In Tuesday morning’s news post, I made a remark about how we always joke about the season being doomed early in the season. It’s a joke because there’s so much time left for baseball that individual results this early don’t generally mean much in the grand scheme of things. Yet, here we are, barely a week into the 2019 season and the Yankees may actually be teetering towards the edge of the cliff.
Since spring training, the team has dealt with injuries to a significant number of players that they were expecting to rely on consistently. Luis Severino, Giancarlo Stanton, Miguel Andujar, Aaron Hicks, Dellin Betances, and CC Sabathia have all been placed on the injured list at various points. That doesn’t include the news from last October that Didi Gregorius would miss close to, if not all, of the season. It’s a frightening world, and I’m scared for every moment that Aaron Judge isn’t bubble-wrapped.
Then, during yesterday’s game, things became even more laughably scary:
Troy Tulowitzki left today's game with a left calf strain. He's going to a hospital for further testing.— Lindsey Adler (@lindseyadler) April 3, 2019
I’m not laughing at his injury. I’m laughing at the fact that the Yankees called on the 34 year-old to start regularly, when he hadn’t played a game in over a year and hadn’t stayed healthy in far longer than that, and then he got hurt. It was so predictable and yet the Yankees allowed it to happen. Don’t worry, though, they’ll be fine.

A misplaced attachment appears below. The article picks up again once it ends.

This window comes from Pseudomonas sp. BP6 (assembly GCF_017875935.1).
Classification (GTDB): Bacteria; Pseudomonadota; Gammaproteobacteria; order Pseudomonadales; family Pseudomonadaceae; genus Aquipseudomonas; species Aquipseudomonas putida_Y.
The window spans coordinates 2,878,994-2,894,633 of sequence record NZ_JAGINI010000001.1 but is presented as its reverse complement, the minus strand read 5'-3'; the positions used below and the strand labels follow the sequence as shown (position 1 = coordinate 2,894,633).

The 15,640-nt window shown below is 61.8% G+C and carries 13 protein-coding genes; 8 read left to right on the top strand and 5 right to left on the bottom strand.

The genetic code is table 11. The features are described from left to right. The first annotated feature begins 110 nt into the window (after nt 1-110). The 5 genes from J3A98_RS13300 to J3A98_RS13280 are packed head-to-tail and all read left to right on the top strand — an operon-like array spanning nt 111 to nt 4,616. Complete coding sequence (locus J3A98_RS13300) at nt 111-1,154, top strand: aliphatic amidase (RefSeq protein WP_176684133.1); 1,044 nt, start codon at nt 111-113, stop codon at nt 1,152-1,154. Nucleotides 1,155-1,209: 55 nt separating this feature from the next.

The Yankees have only two position players on the 40-man roster who aren't on the I.L. or in the majors: infielder prospect Thairo Estrada and catcher Kyle Higashioka.— James Wagner (@ByJamesWagner) April 3, 2019
On second thought, they could probably use some help.
They had an opportunity to get premier talent on the free agent market this winter but instead settled on, well, not that. Obviously no one could’ve seen this amount of injuries coming (except for Tulowitzki’s), but it’s still frustrating. They can make up excuses about character and age, but it all came down to money. The Yankees have plenty of it, and decided to share it only so much. They spent some money, so they’re not exactly cheap, but they didn’t spend in to put the best possible team on the field. Rather, they spent in the best interest of their wallets.
Now the Yankees are hurting, and it’s a little too late to go looking at the free agent market. Being that it’s only April, it’s hard to pin down exactly what the Yankees should do. But then, the Giants and Blue Jays just made a trade.
On April 2nd, the Blue Jays sent Kevin Pillar to the Giants in exchange for Alen Hanson, Derek Law, and Juan De Paula (yes, that Juan De Paula). Usually teams wait until closer to the trade deadline before making major moves, and rarely do we see something this early in the season. Yet, it just happened. Which got me thinking: why don’t the Yankees do something?
Now, I have no idea who would actually be available this early. Most teams wait to see how the season is playing out before they decide to be sellers or buyers. But that doesn’t stop the Yankees from putting some feelers out there. They can at least try and see who, if anyone, is available and what the cost would be to get some help right now instead of waiting until June or July. Plus, as the Blue Jays just showed, given the stratification of the AL, there are certainly teams already willing to admit they’re not playing for this year.
The last thing they want is to be too late to make an impact move, and not getting help and running out spring training lineups in the first week of the season runs that risk. I’ve never generally believed in teams panicking this early, but the amount of injuries this team has seen so far is just unreal. If they can find some quick help, they should jump on it. They may want to consider taking an early stab at the trade market. At the very least, they can say they tried, which I’ll take at this point.